Prayers needed: Of course with every up there is a down, I no longer care for my aging mother, she has moved back to her hometown, where she feels comfortable and I pray for her every day, but I’m thankful she is alive and physically healthy. Even though I loved her while she was here, she needed her own space and independence. 

Life is a constant state of change, nothing stands still for very long. How you see it makes all the difference in the world. Let your smile in times of trial be a witness.

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A Goat in a Coat

a goat in a coat

A true tale of life on the Farm

By Charmin Foth

On a blustery winter morn
a wee baby goat was born

The new mama stepped away
leaving baby in the hay
but so cold was the storm
it wouldn’t keep wee baby goat warm

In the early morning light
Farmer Foth saw the wee goat’s plight
He rushed to her side
and prayed he could turn the tide
to warm the wee goat’s little hide.

Afraid and so cold
she didn’t need to be told
the farmer was there to soothe
even though she could barely move

Carefully now

Farmer Foth bowed
and placed the wee goat
into his warm red coat

All through the day
as the farmer made hay
the wee little goat
stayed in the warm red coat.

Next to Farmer Foth’s chest
did wee goat rest
starting to warm
but still not to the norm
Farmer Foth kept the wee goat close
she needed to get as warm as toast

So on errands Farmer Foth ran
to places where even goats were banned
To the butcher, the baker
and the candlestick maker

Lastly to the pharmacy he went
keeping the wee goat in his arm bent
hidden in warm red coat
no one knew about the goat

As workers looked on
they thought something was wrong
it caused some alarm,
was Farmer Foth there to do harm?

The farmer only grinned
knowing he had not sinned
he said, “do not fear
I only have a wee baby goat in here”

The workers couldn’t see
the wee goat’s glee
at being so warm
away from the farm

But as Farmer Foth unzipped
and the wee goat tipped
her little head
out of her warm makeshift warm bed

“Neeehhhhh,” she said,
“put me back to bed!”
And the workers all sighed
as Farmer Foth tried
to explain how a wee baby goat
ended up in his coat.

Among the ooohs
and the ahhhs
the wee baby goat
snuggled back in the warm red coat.

The moral of the story:
Be careful where you tote a goat.

tote a goat
This is the true story of my husband Andy and a goat he saved by keeping it warm all day in his coat. Excuse my attempt at poetry, but this story just begged to be written in a “Seussical” fashion.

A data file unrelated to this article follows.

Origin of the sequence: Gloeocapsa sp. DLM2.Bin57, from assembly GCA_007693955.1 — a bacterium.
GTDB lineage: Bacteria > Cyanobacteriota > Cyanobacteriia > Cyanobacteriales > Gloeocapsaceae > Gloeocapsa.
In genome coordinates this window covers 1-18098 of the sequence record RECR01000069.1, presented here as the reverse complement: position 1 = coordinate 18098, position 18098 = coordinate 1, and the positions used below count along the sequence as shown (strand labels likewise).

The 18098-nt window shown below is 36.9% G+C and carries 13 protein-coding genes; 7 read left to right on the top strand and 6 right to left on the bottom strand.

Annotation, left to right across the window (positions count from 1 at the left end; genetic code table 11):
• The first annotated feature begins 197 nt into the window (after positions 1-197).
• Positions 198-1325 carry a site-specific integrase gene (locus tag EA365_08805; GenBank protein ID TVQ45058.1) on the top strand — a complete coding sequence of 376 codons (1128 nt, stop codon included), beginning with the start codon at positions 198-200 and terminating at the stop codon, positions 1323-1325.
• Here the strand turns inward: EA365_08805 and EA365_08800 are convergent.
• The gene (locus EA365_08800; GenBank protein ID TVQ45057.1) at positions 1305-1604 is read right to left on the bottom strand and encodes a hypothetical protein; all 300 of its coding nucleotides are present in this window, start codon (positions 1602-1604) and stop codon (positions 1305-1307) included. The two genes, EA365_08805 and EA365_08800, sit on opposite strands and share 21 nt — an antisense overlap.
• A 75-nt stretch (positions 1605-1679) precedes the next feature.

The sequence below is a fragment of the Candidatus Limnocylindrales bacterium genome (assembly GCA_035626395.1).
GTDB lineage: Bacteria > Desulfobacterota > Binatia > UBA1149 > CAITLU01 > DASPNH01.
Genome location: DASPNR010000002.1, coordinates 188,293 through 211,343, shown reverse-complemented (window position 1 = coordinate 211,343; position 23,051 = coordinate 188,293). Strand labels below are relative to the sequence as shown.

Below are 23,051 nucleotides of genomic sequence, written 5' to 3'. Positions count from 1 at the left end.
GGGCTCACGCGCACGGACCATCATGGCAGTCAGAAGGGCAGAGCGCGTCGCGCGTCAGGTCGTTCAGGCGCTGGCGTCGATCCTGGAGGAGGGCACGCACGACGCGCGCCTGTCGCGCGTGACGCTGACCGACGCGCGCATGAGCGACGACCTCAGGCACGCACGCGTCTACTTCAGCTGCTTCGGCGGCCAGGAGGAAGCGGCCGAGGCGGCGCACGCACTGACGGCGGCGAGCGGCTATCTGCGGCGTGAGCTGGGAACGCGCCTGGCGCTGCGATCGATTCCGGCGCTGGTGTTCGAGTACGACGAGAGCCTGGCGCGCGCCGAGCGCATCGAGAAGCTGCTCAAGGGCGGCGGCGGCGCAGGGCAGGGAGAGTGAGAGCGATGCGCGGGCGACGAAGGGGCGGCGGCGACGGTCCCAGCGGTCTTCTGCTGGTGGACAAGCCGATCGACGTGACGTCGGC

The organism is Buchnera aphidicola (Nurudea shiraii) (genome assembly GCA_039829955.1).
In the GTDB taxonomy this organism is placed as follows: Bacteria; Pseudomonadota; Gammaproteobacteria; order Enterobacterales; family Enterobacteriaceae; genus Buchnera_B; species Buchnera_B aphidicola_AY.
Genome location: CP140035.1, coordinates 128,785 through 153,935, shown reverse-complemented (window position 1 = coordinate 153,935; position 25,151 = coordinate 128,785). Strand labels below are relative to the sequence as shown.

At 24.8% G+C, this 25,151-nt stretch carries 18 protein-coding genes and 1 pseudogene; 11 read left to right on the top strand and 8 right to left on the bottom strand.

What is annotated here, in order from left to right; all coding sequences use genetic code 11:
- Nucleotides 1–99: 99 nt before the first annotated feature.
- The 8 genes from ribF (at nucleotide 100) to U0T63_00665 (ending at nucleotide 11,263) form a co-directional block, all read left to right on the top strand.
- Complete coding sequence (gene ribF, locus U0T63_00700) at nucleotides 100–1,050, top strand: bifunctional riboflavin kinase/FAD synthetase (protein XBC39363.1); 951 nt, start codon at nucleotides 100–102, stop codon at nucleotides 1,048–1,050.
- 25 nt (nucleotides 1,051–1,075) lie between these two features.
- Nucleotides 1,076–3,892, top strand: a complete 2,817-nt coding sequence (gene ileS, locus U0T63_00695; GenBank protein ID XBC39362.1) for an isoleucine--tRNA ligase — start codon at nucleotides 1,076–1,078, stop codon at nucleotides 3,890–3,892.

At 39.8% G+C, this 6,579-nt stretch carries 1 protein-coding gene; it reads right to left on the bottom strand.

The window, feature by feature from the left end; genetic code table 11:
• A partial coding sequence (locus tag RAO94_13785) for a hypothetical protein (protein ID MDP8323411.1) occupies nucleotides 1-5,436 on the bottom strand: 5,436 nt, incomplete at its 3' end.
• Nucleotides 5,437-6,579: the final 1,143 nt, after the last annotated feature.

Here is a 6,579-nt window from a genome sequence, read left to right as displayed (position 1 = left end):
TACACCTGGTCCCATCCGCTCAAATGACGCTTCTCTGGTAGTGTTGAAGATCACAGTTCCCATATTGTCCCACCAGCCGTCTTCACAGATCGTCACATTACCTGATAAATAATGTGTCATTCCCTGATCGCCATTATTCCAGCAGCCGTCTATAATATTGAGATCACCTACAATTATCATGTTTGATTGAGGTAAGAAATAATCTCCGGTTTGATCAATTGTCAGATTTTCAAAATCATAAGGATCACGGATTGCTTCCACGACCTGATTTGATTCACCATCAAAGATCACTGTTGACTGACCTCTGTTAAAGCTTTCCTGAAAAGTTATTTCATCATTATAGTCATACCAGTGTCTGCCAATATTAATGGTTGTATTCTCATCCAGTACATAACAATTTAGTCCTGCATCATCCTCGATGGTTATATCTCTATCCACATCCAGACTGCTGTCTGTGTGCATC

Photos rendered in Photoshop by Charmin Foth
Reposted from 2013.

Celebrate when you can…

By Charmin Foth

while_you_were_out__largjpgWith Valentine’s Day in my rearview mirror, I am reminded of my first Valentine’s Day married to Andy.

When we met, and for 8 years after, Andy was a Seargent in the U.S. Army. Being an Army wife wasn’t always easy and sometimes it was downright hard. But the struggles we faced together made us stronger as individuals and as a couple.

Most couples find that the first year of marriage is always hard because you are getting used to one another’s habits and traits. Sometimes finding common ground can seem almost impossible. That wasn’t the case for us. We are in sync, we have always been able to finish each other’s sentences, to the point that we seem know each other’s thoughts and say what the other is thinking.

Still the first year Andy and I were married was a difficult one. We were married the last day of May and in September he was sent to an Army school for training and we were separated for a year almost to the day.

Our first Valentine’s Day didn’t happen on February 14th. On February 14th I was alone, working 14-hour-days and I knew Andy wasn’t coming home during that time. We didn’t have any money, so I couldn’t afford to send him something expensive to let him know I was thinking of him. So, I did something a little unconventional and something I do well, I wrote him notes.

I took one of those little “while you were out” pink message pads that offices sometimes use, and for every day he was gone, I wrote a note. “While you were out… Today the dog got out and I had to chase him down the street, I wish you were here to see it.” “While you were out… Today was Saturday and I had to watch cartoons without you.” “While you were out… You won’t believe what happened to the neighbor.” “While you were out… I missed you terribly.”